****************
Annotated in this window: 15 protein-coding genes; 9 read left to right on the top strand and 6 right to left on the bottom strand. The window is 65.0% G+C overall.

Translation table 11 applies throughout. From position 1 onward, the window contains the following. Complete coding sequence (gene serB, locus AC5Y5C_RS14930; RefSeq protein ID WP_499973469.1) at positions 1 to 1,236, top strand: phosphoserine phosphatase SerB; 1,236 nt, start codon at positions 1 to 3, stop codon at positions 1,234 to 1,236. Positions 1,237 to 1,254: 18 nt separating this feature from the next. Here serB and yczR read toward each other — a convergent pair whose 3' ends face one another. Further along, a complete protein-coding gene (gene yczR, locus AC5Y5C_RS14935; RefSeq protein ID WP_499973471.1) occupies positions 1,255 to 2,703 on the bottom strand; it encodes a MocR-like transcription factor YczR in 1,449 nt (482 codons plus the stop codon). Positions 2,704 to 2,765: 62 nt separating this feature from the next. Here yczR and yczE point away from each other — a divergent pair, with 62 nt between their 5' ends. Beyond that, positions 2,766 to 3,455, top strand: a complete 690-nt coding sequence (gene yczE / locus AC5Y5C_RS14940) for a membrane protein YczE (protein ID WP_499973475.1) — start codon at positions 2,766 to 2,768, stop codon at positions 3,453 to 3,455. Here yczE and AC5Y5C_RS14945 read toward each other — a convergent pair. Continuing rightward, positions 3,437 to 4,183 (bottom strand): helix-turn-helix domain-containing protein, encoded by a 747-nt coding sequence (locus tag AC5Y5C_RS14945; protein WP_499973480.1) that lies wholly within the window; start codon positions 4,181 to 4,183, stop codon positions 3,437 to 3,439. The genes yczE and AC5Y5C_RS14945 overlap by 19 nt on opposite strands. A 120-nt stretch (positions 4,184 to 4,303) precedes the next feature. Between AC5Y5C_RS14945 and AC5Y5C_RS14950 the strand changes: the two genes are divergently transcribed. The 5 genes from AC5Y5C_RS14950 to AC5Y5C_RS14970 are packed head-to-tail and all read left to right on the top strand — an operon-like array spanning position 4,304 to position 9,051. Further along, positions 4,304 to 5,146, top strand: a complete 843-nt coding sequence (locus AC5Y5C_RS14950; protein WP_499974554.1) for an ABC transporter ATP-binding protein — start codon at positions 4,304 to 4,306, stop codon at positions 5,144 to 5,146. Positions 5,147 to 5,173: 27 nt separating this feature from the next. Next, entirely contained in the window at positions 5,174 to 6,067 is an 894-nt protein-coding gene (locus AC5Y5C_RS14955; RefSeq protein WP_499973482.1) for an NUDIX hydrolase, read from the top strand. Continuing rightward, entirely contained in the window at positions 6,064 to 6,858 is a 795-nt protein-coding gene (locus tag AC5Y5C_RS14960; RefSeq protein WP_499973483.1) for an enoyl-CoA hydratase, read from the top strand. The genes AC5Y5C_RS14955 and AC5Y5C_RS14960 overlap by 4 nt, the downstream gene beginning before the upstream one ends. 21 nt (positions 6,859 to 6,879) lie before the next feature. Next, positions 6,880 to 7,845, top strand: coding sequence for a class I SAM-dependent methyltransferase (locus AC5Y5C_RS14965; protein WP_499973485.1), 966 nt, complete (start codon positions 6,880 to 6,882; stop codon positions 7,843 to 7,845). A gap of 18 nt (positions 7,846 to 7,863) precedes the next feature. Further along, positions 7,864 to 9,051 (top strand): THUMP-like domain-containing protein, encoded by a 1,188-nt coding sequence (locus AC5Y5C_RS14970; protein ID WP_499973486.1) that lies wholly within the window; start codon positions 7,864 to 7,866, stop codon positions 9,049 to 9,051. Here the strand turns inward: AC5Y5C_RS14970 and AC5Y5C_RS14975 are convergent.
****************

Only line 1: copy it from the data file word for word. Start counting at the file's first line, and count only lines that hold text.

Annotated in this window: 15 protein-coding genes; 9 read left to right on the top strand and 6 right to left on the bottom strand. The window is 65.0% G+C overall.